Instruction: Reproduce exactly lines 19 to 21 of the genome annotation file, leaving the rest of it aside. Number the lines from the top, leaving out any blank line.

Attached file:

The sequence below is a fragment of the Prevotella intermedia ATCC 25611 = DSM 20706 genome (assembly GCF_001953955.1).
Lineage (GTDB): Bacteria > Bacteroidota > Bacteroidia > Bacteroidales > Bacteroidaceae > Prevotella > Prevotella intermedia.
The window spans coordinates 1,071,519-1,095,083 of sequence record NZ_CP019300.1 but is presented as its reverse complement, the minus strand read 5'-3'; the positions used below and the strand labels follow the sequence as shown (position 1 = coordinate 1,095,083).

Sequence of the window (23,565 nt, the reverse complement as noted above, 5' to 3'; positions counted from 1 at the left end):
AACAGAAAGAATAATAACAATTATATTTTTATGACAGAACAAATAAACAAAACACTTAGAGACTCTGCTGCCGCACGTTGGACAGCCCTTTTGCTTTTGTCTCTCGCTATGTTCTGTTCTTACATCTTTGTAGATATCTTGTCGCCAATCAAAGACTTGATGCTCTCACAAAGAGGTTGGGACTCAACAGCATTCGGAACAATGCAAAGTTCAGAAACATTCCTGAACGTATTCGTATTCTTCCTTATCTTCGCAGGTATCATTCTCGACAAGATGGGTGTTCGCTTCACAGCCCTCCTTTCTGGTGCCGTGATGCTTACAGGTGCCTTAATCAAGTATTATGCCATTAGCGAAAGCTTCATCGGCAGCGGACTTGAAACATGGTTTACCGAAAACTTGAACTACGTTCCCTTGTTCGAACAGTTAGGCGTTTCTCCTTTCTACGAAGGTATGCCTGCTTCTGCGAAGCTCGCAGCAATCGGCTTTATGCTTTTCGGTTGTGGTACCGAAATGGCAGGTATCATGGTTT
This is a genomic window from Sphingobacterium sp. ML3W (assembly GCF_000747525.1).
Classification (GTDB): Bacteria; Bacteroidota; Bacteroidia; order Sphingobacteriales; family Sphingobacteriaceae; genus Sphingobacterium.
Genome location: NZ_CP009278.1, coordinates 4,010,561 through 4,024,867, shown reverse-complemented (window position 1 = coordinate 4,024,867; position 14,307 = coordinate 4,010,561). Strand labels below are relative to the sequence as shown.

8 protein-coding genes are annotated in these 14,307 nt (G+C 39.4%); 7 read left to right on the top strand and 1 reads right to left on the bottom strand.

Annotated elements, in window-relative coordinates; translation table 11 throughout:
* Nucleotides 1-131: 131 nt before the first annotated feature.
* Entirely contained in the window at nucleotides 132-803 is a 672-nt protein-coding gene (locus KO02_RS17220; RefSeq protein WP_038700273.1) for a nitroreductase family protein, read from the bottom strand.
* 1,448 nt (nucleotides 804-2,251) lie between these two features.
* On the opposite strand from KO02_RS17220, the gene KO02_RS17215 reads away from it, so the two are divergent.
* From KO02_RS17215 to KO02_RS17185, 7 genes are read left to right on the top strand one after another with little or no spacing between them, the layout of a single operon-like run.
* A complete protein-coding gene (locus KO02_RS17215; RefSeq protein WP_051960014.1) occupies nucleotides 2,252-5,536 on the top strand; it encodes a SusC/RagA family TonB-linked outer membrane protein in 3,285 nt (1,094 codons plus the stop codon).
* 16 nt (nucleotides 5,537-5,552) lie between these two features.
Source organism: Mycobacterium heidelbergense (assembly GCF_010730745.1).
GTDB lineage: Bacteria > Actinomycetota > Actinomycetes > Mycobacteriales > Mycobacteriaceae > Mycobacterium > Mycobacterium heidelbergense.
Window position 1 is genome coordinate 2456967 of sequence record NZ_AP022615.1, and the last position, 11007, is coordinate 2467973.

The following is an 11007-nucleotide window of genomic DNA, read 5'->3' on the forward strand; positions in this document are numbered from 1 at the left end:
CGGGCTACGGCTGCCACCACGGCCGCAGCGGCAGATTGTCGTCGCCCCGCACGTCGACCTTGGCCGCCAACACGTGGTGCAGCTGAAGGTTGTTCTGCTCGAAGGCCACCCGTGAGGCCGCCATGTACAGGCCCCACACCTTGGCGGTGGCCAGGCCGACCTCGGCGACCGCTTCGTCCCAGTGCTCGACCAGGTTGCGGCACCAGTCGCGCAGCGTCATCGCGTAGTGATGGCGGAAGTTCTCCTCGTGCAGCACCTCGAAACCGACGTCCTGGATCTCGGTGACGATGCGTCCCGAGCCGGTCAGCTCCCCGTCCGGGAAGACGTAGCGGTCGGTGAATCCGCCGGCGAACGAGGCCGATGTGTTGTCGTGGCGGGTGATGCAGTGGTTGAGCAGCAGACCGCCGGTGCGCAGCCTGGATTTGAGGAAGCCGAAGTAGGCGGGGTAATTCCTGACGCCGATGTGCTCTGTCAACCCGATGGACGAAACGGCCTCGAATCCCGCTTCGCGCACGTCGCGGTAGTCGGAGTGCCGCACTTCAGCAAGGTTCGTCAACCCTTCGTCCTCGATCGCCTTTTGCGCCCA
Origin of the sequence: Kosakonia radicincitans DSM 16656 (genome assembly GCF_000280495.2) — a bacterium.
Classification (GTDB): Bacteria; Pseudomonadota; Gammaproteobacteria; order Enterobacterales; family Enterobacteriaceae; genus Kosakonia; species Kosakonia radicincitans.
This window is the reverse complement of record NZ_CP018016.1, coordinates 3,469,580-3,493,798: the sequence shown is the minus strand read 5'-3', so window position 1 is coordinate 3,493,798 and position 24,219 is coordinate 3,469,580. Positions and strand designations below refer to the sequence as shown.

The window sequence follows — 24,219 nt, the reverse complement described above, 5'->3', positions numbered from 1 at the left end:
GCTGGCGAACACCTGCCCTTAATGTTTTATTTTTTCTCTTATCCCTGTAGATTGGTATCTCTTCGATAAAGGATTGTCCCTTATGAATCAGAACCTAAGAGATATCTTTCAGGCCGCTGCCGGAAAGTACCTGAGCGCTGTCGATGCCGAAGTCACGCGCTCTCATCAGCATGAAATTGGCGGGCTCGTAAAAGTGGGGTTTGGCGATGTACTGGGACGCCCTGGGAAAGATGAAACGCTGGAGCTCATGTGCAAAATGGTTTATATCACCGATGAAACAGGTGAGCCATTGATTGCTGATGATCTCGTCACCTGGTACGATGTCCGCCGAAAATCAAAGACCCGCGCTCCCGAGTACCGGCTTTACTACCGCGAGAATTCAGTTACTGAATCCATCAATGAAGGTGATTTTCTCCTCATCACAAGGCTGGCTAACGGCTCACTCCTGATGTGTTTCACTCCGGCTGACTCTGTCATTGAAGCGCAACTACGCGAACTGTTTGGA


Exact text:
GTDB lineage: Bacteria > Actinomycetota > Actinomycetes > Mycobacteriales > Mycobacteriaceae > Mycobacterium > Mycobacterium heidelbergense.
Window position 1 is genome coordinate 2456967 of sequence record NZ_AP022615.1, and the last position, 11007, is coordinate 2467973.

The following is an 11007-nucleotide window of genomic DNA, read 5'->3' on the forward strand; positions in this document are numbered from 1 at the left end: